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Go, Avert Intension
on 13 February 2017
By way of a complex conspiracy murder plot, Hitchcock cleverly masks a religious subject which some folks take seriously.
Amusingly, Hitchcock cleverly ridicules and rejects the idea of demon possession or spiritual possession by way of a bizarre love story, .
Vertigo is a psychological thriller that bears the hallmarks of a psychotic 'stalker's objectives, in its portrayal of attraction, deceitfulness, desperation, power, control and manipulation, and suicide.
Vertigo is about the psychological fear of a cop, who didn't know he had Vertigo until one day in the line of duty, he had to pursue the roof top chase of a criminal. He subsequently retired. Encouraged to take up a hobby by his 'best friend' Midge - played by the actress Barbara Bel Geddes - (Miss Ellie from Dallas) - he accepted the private work of a detective role.
In a quest to overcome his phobia, the self-aware ex-cop becomes - to the exclusion of all others - the ex-cop becomes a self-possessed 'demon', pre-occupied and totally consumed with the pursuit of his own happiness.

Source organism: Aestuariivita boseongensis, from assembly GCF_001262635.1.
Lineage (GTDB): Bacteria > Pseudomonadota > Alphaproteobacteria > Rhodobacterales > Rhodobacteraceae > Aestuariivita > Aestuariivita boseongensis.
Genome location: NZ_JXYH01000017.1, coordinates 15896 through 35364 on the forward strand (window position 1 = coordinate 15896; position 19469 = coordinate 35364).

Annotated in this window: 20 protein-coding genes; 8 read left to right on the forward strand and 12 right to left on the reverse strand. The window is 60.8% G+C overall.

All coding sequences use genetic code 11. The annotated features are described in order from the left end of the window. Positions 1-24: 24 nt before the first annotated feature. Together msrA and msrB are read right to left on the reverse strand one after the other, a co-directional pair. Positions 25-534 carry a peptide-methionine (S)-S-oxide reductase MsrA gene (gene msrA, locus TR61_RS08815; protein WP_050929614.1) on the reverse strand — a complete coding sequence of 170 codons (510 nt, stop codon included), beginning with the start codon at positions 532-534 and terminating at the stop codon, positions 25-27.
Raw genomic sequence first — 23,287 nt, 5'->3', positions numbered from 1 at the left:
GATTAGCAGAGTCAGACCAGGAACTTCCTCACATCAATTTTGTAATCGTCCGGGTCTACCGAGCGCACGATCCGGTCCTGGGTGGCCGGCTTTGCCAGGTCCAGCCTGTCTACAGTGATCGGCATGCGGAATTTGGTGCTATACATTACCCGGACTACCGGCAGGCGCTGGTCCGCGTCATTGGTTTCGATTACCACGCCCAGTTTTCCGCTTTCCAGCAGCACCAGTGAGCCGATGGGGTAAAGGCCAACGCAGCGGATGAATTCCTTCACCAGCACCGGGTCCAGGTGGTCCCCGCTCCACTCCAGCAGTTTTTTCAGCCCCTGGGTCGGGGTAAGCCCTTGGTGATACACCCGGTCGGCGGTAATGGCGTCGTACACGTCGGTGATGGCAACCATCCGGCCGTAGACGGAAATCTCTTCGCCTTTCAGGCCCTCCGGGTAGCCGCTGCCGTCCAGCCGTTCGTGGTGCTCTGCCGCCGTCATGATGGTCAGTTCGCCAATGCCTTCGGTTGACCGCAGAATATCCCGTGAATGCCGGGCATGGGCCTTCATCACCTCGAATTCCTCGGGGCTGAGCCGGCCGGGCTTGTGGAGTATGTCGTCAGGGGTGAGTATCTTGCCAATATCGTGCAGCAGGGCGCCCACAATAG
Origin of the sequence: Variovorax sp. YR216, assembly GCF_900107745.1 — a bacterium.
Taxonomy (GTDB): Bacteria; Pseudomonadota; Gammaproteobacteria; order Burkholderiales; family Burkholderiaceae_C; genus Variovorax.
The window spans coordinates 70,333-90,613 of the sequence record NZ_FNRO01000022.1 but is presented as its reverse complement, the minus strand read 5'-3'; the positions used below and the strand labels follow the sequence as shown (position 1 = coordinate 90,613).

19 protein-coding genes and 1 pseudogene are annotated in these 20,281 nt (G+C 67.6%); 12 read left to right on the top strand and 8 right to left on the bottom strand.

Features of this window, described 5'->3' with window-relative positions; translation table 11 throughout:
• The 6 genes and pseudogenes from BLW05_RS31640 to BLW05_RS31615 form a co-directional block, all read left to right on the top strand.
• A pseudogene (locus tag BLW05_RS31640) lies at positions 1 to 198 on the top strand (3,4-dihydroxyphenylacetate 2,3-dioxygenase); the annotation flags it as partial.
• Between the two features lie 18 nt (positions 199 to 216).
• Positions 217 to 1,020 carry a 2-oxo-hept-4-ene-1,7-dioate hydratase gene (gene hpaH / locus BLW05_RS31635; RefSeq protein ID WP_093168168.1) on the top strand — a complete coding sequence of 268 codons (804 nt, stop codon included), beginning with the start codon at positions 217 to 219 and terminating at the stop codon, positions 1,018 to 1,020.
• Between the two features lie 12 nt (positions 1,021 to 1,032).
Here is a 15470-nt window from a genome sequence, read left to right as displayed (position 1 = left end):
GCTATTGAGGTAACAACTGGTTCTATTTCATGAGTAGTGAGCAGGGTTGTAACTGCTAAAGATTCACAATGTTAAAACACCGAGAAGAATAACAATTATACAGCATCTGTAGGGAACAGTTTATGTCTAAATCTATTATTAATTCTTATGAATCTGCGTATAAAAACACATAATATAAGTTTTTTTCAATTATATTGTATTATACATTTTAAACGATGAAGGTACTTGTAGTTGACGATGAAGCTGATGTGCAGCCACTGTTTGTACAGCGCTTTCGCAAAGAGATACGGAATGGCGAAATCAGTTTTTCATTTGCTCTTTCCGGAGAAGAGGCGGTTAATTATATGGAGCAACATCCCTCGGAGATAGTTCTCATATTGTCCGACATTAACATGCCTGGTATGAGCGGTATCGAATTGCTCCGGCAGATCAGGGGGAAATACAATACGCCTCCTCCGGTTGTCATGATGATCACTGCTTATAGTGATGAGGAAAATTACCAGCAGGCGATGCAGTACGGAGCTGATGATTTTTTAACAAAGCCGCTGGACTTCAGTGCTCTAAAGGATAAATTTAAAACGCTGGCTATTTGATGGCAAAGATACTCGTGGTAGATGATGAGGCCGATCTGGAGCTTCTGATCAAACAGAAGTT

Vertigo came up in an internet movie list involving narcissistic people, but who were 'they' actually talking about?
James Stewart's character in Vertigo as John 'Scottie' Fergusson or Hitchcock himself?
Studies show that Hitchcock was a very self-absorbed man, who got away with his psychotic behaviour because he 'possessed' the ability to masquerade his male prowess and make great movies.
Whilst the story line makes a great movie, I think the movie itself is highly over-rated and should be relegated to special interest films like studies on Hitchcock, or studies on narcissism. It could also be used as an educational film for film studies students or students choosing appropriate career paths.